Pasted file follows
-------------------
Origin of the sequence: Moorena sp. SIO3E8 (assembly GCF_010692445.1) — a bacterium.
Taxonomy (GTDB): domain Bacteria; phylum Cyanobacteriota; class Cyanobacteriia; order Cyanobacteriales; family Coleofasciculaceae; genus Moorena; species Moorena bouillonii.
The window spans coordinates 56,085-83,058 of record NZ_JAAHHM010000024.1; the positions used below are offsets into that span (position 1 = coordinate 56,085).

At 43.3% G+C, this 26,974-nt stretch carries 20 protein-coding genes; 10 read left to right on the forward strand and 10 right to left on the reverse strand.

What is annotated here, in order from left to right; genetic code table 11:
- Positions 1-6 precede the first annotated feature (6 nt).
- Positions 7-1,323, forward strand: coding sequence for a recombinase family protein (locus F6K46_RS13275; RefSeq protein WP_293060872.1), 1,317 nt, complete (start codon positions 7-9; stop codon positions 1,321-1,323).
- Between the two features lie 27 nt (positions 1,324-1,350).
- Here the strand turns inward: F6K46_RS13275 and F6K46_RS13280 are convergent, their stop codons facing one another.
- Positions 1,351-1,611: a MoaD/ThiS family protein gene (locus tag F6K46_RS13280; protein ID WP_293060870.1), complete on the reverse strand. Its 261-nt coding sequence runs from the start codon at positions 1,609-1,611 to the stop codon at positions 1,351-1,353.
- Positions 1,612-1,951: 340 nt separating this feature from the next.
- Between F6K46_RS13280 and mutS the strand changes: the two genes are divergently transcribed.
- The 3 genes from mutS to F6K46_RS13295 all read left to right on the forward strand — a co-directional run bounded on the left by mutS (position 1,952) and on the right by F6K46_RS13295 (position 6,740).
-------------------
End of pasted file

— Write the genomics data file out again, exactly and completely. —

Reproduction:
Origin of the sequence: Moorena sp. SIO3E8 (assembly GCF_010692445.1) — a bacterium.
Taxonomy (GTDB): domain Bacteria; phylum Cyanobacteriota; class Cyanobacteriia; order Cyanobacteriales; family Coleofasciculaceae; genus Moorena; species Moorena bouillonii.
The window spans coordinates 56,085-83,058 of record NZ_JAAHHM010000024.1; the positions used below are offsets into that span (position 1 = coordinate 56,085).

At 43.3% G+C, this 26,974-nt stretch carries 20 protein-coding genes; 10 read left to right on the forward strand and 10 right to left on the reverse strand.

What is annotated here, in order from left to right; genetic code table 11:
- Positions 1-6 precede the first annotated feature (6 nt).
- Positions 7-1,323, forward strand: coding sequence for a recombinase family protein (locus F6K46_RS13275; RefSeq protein WP_293060872.1), 1,317 nt, complete (start codon positions 7-9; stop codon positions 1,321-1,323).
- Between the two features lie 27 nt (positions 1,324-1,350).
- Here the strand turns inward: F6K46_RS13275 and F6K46_RS13280 are convergent, their stop codons facing one another.
- Positions 1,351-1,611: a MoaD/ThiS family protein gene (locus tag F6K46_RS13280; protein ID WP_293060870.1), complete on the reverse strand. Its 261-nt coding sequence runs from the start codon at positions 1,609-1,611 to the stop codon at positions 1,351-1,353.
- Positions 1,612-1,951: 340 nt separating this feature from the next.
- Between F6K46_RS13280 and mutS the strand changes: the two genes are divergently transcribed.
- The 3 genes from mutS to F6K46_RS13295 all read left to right on the forward strand — a co-directional run bounded on the left by mutS (position 1,952) and on the right by F6K46_RS13295 (position 6,740).